Postman Could Soon Deliver Your Nanopatch Vaccine in the Mail

In 2010, UK newspaper The Independent on Sunday reported that a collaborative research study undertaken by researchers from the Georgia Institute of Technology and Emory University in Atlanta had detailed a new way to deliver painless effective vaccines. [1]  Reporting on a study published in the online journal Nature Medicine, The Independent wrote that Mark Prausnitz, a professor at the Georgia Tech School of Chemical and Biomolecular Engineering, had stated:

“We have shown that a dissolving microneedle patch can vaccinate against influenza at least as well, and probably better than, a traditional hypodermic needle.”

The Independent continued:

“The study’s lead author, Sean Sullivan, explained, ‘we envision people getting the patch in the mail or at a pharmacy and then self-administering it at home, because the microneedles on the patch dissolve away into the skin, there would be no dangerous sharp needles left over.'”


The Independent’s report appeared shortly after a study was published in the online edition of MBio, titled ‘Local Response to Microneedle-Based Influenza Immunization in the Skin’. [2] The report stated that Microneedle (MN) patches, provided a novel method of vaccine delivery to the skin, with the objective of targeting the large network of resident antigen-presenting cells to induce an efficient immune response.

Researchers believed that vaccinating patients using a skin patch could be beneficial to high-risk individuals such as infants, the elderly and the immune-compromised, stating:

Alternate routes of vaccination to the conventional intramuscular delivery have been found to produce enhanced immune responses, and in humans, a nasally administered live attenuated influenza vaccine has also proven to be effective. However, this vaccine is approved only for healthy individuals 2 through 49 years of age, which excludes those at highest risk for developing influenza-related complications, such as infants, elderly persons, and immunocompromised individuals.”

You may be wondering why I am writing on news reported in 2010. Well, far from being dead and buried, this scary prospect could soon become a reality.  An era in which vaccinations arrive in the post could be nearer than you think.


It was recently reported that Merck had agreed to work hand in hand with pharmaceutical company Vaxxas, Brisbane Australia, to help them develop their latest Nanopatch flu vaccine. According to Bloomberg Businessweek, Vaxxas had made an announcement stating that Merck, the manufacturer of the HPV vaccine Gardasil, had not only agreed to pay an undisclosed fee up front, to help fund research evaluating the Nanopatch, but had also agreed to make additional payments tied in to the development of the vaccine’s technology. [3]

Bloomberg Busineesweek reported that the Nanopatch should be ready to test on humans within the next two years, stating:

Vaxxas plans to test the Nanopatch on humans within two years after tests on mice found it could protect them against flu with 1 percent of the antigen used in needle-administered shots, said co-inventor Mark Kendall, a professor of biomedical engineering at the University of Queensland. The deal with Whitehouse Station, New Jersey-based Merck will fund “several” scientists to conduct the research.”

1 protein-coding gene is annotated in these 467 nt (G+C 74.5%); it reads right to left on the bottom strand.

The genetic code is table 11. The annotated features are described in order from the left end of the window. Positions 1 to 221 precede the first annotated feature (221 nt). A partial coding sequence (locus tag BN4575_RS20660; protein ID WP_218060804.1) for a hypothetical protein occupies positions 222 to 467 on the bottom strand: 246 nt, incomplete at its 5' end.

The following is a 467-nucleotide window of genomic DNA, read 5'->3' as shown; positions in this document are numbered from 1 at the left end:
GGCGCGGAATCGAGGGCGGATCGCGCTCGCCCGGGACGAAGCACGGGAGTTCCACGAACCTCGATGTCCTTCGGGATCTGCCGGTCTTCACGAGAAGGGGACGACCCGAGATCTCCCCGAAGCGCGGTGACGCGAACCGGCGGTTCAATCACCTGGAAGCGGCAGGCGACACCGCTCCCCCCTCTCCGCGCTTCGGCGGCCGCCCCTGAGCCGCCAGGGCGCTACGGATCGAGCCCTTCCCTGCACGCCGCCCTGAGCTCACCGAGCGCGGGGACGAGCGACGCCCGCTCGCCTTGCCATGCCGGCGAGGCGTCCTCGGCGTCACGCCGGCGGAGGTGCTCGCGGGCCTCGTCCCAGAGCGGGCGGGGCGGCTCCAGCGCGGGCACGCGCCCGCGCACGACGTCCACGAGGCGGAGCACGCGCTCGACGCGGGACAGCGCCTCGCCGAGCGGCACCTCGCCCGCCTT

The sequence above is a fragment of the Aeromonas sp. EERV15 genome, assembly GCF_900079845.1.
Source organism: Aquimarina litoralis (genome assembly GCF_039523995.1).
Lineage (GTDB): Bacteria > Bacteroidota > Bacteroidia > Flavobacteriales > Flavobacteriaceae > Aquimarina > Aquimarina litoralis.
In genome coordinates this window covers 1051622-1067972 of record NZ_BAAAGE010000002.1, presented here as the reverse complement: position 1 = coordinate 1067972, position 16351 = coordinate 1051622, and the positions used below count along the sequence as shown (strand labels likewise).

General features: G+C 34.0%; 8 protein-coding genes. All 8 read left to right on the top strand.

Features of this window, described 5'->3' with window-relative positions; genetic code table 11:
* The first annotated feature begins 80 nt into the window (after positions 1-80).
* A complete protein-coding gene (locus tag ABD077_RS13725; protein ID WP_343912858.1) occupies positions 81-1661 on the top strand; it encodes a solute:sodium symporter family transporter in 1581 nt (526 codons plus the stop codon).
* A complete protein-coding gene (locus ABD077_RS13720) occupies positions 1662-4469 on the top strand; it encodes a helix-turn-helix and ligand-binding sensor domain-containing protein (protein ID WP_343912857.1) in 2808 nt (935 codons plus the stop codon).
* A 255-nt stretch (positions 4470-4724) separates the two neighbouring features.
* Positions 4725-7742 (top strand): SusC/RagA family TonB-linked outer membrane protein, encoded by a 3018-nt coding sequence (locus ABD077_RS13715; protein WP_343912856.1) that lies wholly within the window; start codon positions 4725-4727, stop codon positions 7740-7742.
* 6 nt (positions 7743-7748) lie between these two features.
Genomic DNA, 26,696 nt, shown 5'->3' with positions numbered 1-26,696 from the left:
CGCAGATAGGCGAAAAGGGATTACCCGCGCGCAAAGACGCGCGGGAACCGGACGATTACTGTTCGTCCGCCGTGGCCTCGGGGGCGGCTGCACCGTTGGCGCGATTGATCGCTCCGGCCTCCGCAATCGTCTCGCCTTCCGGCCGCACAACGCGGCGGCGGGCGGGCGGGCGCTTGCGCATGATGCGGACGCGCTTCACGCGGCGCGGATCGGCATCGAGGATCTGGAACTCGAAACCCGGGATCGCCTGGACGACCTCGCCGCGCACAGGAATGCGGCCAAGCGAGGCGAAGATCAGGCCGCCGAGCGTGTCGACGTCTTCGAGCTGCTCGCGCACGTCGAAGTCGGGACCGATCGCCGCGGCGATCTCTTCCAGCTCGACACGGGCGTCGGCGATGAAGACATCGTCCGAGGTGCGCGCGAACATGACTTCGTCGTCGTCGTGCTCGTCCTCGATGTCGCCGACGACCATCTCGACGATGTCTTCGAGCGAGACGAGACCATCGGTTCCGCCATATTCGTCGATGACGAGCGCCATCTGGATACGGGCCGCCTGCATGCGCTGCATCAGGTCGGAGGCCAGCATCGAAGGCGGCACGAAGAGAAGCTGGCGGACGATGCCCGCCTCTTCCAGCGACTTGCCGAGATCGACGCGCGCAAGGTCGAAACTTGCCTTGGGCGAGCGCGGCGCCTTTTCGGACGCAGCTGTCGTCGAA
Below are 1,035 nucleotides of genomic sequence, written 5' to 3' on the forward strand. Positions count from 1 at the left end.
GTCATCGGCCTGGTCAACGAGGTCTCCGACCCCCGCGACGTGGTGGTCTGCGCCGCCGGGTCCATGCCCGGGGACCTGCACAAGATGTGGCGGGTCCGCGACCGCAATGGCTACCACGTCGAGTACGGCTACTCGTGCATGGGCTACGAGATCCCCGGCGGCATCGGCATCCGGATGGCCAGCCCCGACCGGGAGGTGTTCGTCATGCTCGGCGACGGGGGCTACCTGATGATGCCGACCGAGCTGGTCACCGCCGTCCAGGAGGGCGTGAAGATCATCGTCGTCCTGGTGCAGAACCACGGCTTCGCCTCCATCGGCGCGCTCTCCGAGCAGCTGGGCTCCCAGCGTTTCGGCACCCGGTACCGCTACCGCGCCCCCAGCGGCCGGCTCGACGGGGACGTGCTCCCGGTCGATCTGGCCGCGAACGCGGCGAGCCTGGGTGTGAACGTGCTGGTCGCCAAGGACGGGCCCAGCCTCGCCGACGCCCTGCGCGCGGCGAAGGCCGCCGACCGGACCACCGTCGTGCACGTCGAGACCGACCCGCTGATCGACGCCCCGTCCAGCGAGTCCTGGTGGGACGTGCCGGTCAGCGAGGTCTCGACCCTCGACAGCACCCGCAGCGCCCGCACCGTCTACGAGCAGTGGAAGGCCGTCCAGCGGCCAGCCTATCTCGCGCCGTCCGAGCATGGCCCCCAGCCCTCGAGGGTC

According to Bloomberg, the micro patches are designed to deliver the vaccine to the immune cells just below the skin’s surface via approximately 10,000 projections, which are contained on the one centimeter patch. According to the report, this vaccine could potentially be self-administered, either on the arm or the shoulder, producing a protective immune response in a few seconds. Mark Kendall told reporters:

It wouldn’t need to be refrigerated and, if mass-produced, may cost less than $1. In the event of a flu pandemic, it might be mailed to people.”

The Nanopatch Influenza Vaccination Team has been achieving accolades of excellence for their invention of the Nanopatch since 2010.  They were finalists in the Australian Museum’s Eureka prizes. [4]

The team also received US $16.3 million investment to help them develop the Nanopatch in 2011. The Asian Scientist reported:

“The investment is led by OneVentures, with co-investors Brandon Capital, the Medical Research Commercialization Fund (MRCF), and US-based HealthCare Ventures.”

Your postman could soon be delivering vaccines in the mail.


So, just how safe would it be to mail these vaccines to the public for self-administration?  In my opinion, vaccines arriving by post could potentially be very dangerous, especially in the UK, where all of the mail is delivered through letterboxes on the front door.  If small children or pets ingested them, this could surely be life-threatening.  Also, is the public fully equipped to deal with adverse reactions? 

I asked two professionals, Dr. Rebecca Carley, M.D., a Court-Qualified Expert in VIDS and Legal Abuse Syndrome, and Dr. Kenneth Paul Stoller, M.D., FACHM, and the President of the International Hyperbaric Medical Association, for their opinions.

Interestingly, Dr. Carley had also researched the subject and shared many of my own concerns. She gave a factual, thought-provoking response, which included her own research.